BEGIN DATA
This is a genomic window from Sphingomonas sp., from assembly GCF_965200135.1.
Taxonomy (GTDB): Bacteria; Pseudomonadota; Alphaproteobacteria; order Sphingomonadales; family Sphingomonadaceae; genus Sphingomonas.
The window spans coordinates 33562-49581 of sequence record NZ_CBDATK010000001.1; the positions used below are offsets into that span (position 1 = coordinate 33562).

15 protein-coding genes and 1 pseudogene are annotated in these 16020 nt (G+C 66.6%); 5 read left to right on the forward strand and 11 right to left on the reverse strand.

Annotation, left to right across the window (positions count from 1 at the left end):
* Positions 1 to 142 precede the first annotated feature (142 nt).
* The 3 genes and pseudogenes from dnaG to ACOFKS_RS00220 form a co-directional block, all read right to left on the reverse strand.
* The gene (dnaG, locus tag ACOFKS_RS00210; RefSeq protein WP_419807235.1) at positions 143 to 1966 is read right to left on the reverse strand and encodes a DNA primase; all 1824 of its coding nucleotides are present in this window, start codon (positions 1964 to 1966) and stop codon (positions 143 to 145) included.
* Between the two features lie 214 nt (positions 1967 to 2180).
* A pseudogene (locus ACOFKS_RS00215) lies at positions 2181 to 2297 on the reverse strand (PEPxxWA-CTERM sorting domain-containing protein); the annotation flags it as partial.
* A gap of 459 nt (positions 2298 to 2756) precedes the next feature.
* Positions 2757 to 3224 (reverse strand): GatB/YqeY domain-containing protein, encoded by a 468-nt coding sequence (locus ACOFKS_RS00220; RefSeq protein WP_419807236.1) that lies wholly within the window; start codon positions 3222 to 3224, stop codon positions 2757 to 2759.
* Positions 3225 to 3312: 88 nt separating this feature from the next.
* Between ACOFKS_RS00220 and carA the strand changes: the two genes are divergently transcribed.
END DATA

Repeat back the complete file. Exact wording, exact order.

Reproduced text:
This is a genomic window from Sphingomonas sp., from assembly GCF_965200135.1.
Taxonomy (GTDB): Bacteria; Pseudomonadota; Alphaproteobacteria; order Sphingomonadales; family Sphingomonadaceae; genus Sphingomonas.
The window spans coordinates 33562-49581 of sequence record NZ_CBDATK010000001.1; the positions used below are offsets into that span (position 1 = coordinate 33562).

15 protein-coding genes and 1 pseudogene are annotated in these 16020 nt (G+C 66.6%); 5 read left to right on the forward strand and 11 right to left on the reverse strand.

Annotation, left to right across the window (positions count from 1 at the left end):
* Positions 1 to 142 precede the first annotated feature (142 nt).
* The 3 genes and pseudogenes from dnaG to ACOFKS_RS00220 form a co-directional block, all read right to left on the reverse strand.
* The gene (dnaG, locus tag ACOFKS_RS00210; RefSeq protein WP_419807235.1) at positions 143 to 1966 is read right to left on the reverse strand and encodes a DNA primase; all 1824 of its coding nucleotides are present in this window, start codon (positions 1964 to 1966) and stop codon (positions 143 to 145) included.
* Between the two features lie 214 nt (positions 1967 to 2180).
* A pseudogene (locus ACOFKS_RS00215) lies at positions 2181 to 2297 on the reverse strand (PEPxxWA-CTERM sorting domain-containing protein); the annotation flags it as partial.
* A gap of 459 nt (positions 2298 to 2756) precedes the next feature.
* Positions 2757 to 3224 (reverse strand): GatB/YqeY domain-containing protein, encoded by a 468-nt coding sequence (locus ACOFKS_RS00220; RefSeq protein WP_419807236.1) that lies wholly within the window; start codon positions 3222 to 3224, stop codon positions 2757 to 2759.
* Positions 3225 to 3312: 88 nt separating this feature from the next.
* Between ACOFKS_RS00220 and carA the strand changes: the two genes are divergently transcribed.